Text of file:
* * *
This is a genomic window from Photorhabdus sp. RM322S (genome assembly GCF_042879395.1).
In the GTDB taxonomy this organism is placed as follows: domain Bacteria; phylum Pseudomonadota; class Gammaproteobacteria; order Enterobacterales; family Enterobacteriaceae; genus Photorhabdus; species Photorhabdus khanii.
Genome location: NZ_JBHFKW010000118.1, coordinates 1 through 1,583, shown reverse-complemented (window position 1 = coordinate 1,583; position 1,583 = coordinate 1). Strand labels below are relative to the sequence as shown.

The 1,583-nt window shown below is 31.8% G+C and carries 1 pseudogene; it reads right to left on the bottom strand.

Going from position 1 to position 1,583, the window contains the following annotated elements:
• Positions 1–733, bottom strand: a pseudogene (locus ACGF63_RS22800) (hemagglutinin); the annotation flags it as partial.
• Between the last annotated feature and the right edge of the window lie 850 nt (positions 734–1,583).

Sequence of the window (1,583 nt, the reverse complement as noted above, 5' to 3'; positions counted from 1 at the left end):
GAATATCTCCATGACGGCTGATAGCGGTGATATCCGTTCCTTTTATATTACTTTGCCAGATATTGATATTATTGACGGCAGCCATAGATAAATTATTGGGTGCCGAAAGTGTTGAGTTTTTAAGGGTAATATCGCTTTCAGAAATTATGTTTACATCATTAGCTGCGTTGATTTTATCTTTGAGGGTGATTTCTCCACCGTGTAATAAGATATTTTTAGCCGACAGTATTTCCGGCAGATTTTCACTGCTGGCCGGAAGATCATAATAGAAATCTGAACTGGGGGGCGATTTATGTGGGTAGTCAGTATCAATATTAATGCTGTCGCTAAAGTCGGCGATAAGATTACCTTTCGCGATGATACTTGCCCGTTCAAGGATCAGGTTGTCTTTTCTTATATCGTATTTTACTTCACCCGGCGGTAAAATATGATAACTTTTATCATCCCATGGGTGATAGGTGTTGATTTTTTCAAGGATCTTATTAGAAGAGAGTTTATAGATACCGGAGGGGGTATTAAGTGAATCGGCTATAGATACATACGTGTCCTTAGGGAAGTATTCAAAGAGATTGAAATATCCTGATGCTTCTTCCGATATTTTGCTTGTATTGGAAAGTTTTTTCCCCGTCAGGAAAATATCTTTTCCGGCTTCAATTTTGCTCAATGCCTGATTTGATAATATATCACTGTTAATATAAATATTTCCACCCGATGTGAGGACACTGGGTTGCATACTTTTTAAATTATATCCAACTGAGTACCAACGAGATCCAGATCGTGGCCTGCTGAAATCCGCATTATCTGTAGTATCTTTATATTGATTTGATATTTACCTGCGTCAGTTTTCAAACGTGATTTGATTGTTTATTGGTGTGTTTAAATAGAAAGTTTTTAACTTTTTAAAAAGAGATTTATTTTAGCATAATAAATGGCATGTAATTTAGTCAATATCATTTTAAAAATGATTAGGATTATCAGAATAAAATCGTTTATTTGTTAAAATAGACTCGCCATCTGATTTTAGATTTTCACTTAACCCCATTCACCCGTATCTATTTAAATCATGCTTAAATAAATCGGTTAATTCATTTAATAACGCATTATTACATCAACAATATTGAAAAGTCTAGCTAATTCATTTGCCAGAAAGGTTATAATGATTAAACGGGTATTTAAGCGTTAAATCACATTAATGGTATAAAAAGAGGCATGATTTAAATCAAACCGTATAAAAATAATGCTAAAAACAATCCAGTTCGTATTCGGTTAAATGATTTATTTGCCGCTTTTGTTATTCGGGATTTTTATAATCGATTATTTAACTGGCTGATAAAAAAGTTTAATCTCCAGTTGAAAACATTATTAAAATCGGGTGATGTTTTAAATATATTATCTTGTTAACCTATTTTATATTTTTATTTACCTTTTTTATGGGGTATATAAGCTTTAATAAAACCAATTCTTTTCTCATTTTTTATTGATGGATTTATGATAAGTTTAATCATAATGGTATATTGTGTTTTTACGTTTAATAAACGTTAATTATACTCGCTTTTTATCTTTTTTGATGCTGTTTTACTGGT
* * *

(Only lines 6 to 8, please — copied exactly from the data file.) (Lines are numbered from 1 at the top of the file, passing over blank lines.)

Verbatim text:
• Positions 1–733, bottom strand: a pseudogene (locus ACGF63_RS22800) (hemagglutinin); the annotation flags it as partial.
• Between the last annotated feature and the right edge of the window lie 850 nt (positions 734–1,583).

Sequence of the window (1,583 nt, the reverse complement as noted above, 5' to 3'; positions counted from 1 at the left end):